Chief Raymond
14 years ago

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Chief Raymond

15 years ago

CMR/Frank, there is no Canadian index fund with a lower MER than XIU at .17. The index mutual funds offered by the big banks and other providers range in the .65/.70 MERs, and more in many cases. The closest is TD e-Series Canadian Index, at .31, which is ideal for pre-authorized purchases since it can be bought in small amounts (which is the main advantage of the index mutual funds). When enough money is amassed to justify the trading expenses, it would be better to sell the index mutual fund and purchase the equivalent ETF. This is what I do with RBC Canadian Index/XIU. Very practical and it avoids the long-term drag of a higher MER on the index fund. If you’re going the passive investment route, why pay higher fees than absolutely necessary?

Canadian Money Review
15 years ago


The MER for the iShares ETF “XIU” is 0.17%. I’d be curious to see which index mutual funds are lower than that (maybe those exist, but I simply don’t know them).

15 years ago

I really like ETFs as investment vehicles. The diversification abilities and ease of purchase make them a viable option for investing.

Future Generali
15 years ago

Thanks for this very informative post. This is a nice blog and will be looking forward to read more from you.

15 years ago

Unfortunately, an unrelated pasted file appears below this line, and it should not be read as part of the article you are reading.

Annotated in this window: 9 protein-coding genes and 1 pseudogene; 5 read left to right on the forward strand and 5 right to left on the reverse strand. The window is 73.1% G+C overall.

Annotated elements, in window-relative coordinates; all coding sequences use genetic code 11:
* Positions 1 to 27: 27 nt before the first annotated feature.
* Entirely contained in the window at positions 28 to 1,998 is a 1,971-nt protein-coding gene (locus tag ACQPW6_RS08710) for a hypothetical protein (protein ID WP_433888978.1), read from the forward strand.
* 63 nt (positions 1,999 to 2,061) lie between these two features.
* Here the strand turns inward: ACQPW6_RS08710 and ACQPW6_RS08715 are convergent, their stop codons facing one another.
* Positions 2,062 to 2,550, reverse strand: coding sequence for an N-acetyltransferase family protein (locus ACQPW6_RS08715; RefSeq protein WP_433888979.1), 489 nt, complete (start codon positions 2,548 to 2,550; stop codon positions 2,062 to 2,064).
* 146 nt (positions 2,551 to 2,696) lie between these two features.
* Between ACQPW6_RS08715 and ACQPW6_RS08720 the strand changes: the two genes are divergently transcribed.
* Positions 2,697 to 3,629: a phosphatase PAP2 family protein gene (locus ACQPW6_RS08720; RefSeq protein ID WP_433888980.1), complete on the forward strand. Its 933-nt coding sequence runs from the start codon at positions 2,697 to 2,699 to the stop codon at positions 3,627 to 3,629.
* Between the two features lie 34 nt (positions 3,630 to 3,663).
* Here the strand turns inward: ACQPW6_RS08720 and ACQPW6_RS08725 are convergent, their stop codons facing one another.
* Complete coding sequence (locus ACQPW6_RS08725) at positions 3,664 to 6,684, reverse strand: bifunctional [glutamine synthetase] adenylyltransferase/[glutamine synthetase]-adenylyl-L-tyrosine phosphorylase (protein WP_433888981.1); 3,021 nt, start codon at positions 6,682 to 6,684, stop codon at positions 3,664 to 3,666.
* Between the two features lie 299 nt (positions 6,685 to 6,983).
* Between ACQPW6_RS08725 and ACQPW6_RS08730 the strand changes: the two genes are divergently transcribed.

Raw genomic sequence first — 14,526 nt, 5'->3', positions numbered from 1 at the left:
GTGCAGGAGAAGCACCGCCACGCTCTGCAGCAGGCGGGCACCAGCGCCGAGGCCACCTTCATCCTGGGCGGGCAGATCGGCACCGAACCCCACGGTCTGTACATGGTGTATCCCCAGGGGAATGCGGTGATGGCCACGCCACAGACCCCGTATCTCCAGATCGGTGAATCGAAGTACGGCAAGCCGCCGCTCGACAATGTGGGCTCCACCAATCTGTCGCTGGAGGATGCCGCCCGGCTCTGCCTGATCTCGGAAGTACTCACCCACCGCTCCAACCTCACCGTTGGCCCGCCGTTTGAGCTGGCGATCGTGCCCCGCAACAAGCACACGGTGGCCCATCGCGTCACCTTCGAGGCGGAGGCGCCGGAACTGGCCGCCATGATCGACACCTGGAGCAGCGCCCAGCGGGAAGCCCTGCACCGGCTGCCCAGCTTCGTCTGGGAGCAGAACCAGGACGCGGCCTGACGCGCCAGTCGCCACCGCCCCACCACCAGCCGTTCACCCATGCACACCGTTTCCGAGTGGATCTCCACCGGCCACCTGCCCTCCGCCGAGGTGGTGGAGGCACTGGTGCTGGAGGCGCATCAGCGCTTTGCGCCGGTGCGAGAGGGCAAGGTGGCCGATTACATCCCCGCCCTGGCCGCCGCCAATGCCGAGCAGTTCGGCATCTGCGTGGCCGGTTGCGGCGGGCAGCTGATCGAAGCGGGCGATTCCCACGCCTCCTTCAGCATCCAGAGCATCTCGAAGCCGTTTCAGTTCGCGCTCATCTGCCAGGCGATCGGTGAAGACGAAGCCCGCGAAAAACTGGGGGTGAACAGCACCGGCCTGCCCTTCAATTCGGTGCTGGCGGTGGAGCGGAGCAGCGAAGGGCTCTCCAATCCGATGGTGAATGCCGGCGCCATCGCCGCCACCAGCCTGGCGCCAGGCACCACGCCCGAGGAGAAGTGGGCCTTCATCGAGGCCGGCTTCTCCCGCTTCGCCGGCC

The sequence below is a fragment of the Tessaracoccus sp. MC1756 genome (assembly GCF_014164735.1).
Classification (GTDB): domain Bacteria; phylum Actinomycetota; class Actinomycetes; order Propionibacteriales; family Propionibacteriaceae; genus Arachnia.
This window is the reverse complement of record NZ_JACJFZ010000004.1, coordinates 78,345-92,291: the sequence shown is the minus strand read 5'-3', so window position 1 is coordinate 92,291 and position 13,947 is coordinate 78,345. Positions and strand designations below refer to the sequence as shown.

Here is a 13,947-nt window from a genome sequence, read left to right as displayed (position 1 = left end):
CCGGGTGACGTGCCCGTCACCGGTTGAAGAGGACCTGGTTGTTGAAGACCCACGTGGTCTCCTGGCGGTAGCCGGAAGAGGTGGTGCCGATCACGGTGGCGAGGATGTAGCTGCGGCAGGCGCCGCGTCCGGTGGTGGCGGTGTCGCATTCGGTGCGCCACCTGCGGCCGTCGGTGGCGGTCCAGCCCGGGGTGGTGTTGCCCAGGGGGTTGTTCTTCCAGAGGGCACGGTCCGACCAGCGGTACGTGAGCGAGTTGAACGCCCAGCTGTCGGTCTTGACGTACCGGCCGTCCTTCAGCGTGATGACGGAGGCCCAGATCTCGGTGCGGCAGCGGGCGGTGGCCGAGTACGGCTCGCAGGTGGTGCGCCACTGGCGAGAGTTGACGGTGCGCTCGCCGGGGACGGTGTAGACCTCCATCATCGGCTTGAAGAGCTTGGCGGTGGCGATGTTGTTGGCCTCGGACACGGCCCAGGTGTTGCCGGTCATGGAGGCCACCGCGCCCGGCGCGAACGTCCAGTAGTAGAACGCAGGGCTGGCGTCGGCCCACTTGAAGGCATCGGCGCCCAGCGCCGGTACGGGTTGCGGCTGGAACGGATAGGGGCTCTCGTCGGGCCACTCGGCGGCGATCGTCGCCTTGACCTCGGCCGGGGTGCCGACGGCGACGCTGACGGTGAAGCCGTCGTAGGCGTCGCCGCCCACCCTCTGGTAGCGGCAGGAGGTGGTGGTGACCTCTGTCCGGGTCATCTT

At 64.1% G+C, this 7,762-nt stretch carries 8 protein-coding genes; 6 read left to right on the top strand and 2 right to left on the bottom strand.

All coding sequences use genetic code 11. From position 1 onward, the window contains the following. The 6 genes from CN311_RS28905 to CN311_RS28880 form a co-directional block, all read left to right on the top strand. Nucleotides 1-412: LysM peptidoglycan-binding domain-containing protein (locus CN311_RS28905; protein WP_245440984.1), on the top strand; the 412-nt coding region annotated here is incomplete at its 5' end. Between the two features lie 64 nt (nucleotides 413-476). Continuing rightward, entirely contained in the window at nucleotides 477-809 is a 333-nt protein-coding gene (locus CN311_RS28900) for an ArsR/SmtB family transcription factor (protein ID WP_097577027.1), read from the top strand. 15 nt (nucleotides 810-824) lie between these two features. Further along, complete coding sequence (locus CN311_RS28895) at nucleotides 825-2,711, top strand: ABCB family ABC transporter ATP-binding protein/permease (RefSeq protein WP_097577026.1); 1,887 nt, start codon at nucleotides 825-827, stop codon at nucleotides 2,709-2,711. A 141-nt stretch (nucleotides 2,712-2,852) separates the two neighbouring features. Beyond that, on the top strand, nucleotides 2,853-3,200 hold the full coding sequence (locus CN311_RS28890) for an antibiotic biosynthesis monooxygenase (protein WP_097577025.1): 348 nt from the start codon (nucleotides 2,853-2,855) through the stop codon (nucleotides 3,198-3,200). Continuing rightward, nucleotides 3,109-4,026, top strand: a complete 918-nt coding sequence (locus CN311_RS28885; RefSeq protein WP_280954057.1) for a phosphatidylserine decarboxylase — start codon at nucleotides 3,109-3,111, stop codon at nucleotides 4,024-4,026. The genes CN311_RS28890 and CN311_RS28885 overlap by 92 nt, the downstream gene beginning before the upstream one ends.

I’m thinking of using a ETF spread portfolio within my TFSA (mainly to support my RRSP), is this a wise thing todo or am i better using something else?

15 years ago

I’m a huge fan of ETFs and the TD eFunds. That said there are two places where I would stay from index investing…

Once I get a new house and mortgage, I will begin a Smith Manoeuvre and buy Canadian stocks directly so that I can specifically go after strong, dividend paying companies without the drag of any fees.

The second is Canadian REITs. The MER is a little high on these, a better return could likely be achieved by buying the largest REITs in the index.

Dividend Growth Investor
15 years ago

The most important think when selecting ETF’s is to understand the strategy behind the fund. There have been a lot of developments recently including currency harvest funds, as well as other “acive strategy” based ETF’s which capitalized on short-term trends.

15 years ago

Surely, you must know that ETFs charge annual management fees just like other mutual funds. You didn’t think that they were operated as charities did you? And it cannot surprise anybody that the huge growth in them over the past decade was fuelled by the fact that those fees are higher than equivalent open-end index mutual funds. Can it?

ETFs have several advantages over open-end mutual funds. They trade like stocks, so you can short them, buy them on margin, and day-trade them. And in some cases you can get small-scale access to exotic asset classes not available elsewhere.

But most of the time, most people are better off in an open-end no-load mutual fund that follows the same index as the ETF. The management fees will be lower and transactions in and out will be free.